On the Upnup with Tony Mallam


From media entrepreneur to venture capital advisor, the CA has always sought innovative ideas and challenges.

After qualifying as a CA in the 1980s, Tony Mallam briefly did compulsory army service but soon joined the SABC with a group of young CAs. “This resulted in my love for media and for radio specifically because I ended up working with the big radio stations,” he recalls. After a stint at Alexander Forbes as a “proper” financial director, he left to invest in a radio station.

“I kept drifting away from the true science of accounting,” he laughs. “I put together a consortium with well-known radio personality Kevin Savage and a number of other players and we bought a radio station in Cape Town called KFM.” It was to become a major player in the city’s radio landscape. Tony served as the station’s financial director and shareholder.

“This was my first stint of entrepreneurship – I had jumped out of the mainstream, joined this consortium, raised R65 million of capital and we ultimately sold the station for a multiple of that four years later.” Tony’s resulting passion for entrepreneurship and his earnings from the KFM sale led to multiple angel investment projects, where he fed money into start-ups with varying degrees of success. It was during this time that, together with its founder, he became the first investor in Clickatell, now a global leader in chat commerce worth billions of rands.

Tony also helped create Cape Venture Partners, an advisory firm to help entrepreneurs raise money especially in the tech industry. Then he jumped back into radio, putting together a consortium, raising finance and putting what is today known as Smile 90.4 FM on the map. He later ran a radio division for Times Media and then became a consulting finance director for the FD Centre, which offers part-time finance directors to entrepreneurial businesses. “I really enjoyed giving back and being in finance.”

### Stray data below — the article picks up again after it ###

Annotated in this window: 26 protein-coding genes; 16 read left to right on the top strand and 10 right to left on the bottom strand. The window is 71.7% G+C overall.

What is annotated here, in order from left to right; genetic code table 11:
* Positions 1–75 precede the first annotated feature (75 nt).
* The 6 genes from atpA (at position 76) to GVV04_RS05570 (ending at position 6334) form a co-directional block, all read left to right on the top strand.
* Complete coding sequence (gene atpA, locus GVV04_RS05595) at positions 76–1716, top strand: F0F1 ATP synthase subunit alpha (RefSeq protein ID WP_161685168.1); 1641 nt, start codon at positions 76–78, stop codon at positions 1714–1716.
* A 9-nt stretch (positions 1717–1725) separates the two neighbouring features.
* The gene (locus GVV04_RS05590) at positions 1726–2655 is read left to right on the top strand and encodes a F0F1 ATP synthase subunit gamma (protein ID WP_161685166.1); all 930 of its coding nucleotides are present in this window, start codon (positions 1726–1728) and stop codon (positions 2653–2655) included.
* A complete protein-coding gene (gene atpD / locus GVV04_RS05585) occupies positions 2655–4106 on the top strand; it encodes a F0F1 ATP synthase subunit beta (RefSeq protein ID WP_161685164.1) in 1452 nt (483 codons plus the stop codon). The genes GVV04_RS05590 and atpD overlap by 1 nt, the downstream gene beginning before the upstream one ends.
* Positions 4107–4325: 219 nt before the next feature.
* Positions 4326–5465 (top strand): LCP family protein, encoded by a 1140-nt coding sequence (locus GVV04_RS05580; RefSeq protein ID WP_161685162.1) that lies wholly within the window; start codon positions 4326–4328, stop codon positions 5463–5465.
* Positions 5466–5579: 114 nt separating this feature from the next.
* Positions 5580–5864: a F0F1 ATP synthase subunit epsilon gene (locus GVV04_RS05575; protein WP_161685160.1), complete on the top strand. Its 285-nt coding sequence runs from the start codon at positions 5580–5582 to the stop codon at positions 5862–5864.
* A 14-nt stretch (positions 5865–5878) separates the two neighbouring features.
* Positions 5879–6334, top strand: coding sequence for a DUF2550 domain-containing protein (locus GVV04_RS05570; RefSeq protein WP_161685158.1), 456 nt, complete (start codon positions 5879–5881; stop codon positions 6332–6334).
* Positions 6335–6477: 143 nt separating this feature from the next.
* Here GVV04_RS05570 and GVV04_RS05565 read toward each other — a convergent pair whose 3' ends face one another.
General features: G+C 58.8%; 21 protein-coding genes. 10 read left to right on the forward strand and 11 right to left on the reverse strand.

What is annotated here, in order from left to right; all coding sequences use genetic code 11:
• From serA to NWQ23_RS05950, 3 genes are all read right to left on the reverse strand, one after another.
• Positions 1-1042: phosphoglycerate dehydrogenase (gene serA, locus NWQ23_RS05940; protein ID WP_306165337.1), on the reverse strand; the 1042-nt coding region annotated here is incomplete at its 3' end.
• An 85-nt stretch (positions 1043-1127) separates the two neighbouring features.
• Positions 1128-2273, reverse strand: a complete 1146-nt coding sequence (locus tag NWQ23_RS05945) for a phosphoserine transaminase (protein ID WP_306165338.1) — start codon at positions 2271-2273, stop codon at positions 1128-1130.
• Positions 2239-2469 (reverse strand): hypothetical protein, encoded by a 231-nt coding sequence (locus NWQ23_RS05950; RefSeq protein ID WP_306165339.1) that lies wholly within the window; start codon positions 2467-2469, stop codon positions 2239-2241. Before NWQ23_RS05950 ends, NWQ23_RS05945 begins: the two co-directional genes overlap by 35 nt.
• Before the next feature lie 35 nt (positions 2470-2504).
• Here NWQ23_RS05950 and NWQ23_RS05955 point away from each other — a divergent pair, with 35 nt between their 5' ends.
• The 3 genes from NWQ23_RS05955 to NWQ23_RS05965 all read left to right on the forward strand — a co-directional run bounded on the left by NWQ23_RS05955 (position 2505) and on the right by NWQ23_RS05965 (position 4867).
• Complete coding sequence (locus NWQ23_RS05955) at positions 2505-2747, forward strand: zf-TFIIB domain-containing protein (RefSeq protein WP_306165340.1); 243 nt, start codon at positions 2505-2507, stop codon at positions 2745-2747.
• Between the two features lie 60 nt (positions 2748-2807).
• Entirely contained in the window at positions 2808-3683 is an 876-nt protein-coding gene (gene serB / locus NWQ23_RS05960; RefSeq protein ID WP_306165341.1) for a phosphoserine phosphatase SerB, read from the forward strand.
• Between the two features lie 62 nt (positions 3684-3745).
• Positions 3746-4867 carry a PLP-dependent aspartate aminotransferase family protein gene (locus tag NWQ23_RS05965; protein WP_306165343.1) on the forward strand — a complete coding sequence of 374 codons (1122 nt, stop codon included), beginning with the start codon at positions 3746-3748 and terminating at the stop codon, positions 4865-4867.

Two years ago, his current company, UBU came knocking. “When I joined as head of their partnership division, they had built a fintech smartphone app that created a marketplace of consumers and merchants, linking SMEs and consumers together through a radio station. They brought me in to introduce the company to the radio stations in my network and create what we called white-label wallets. The radio stations would drive the listeners to use the wallet to buy goods at a particular set of merchants providing commission to the stations, cash back to the consumers and new business for the merchants.

Yet, timing proved to be their undoing. They launched in March 2020, the month that hard lockdown hit. “We slogged away at it for a long time but eventually decided to park that idea for a while. We did a complete pivot at the end of last year and began working on micro-savings and investment app Upnup.” Tony is now MD of UBU and is thrilled at how well Upnup has been received since its launch at the beginning of May this year.

“The idea is to instil a culture of debt reduction, savings, and micro-investment,” he says. “Consumers download our app, link it to their bank account and once a week we do what we call round-ups or add-ups on all of your transactions.” Here you choose to round up your expenditure to the nearest R10 or to add a minimum of R2 to every transaction you’ve done during the week. “You set your savings preferences and we then calculate that weekly amount through an algorithm, EFT that out of your account and put it into an investment in Bitcoin. Gradually we will add other investment vehicle options. Your funds are then not just sitting in a savings account where you’re actually losing money against inflation, you’re putting them to better use.”

“People are battling – by the time they get to the end of the month, they need to pay all their bills and there’s nothing left for savings,” he continues. “Rather, get into a routine of regularly putting money away and let us enable this for you with our app so that you set it and forget it. We’re creating an automatic savings tool.”

While he’s certainly followed an unconventional path, Tony says that a CA qualification is one of the best one can get in South Africa. “The combination of the academic environment and the three years of practical experience which also offers invaluable interpersonal skills development and exposure to multiple industries, is just one of the best business backgrounds you can get for anything you want to do down the line. As an entrepreneur, understanding the finances of any business is crucial.”

Reflecting on his varied professional path, Tony says he constantly needs to be challenged. “I can’t keep still. I love growing people, going into a new environment, getting things up and running, keeping shareholders and staff happy, and getting out there and meeting people. I’m 58 now and I don’t see myself stopping unless I fall over. I do these things for the love of it. I’m always seeking out new challenges and there’s always going to be something next out there.”

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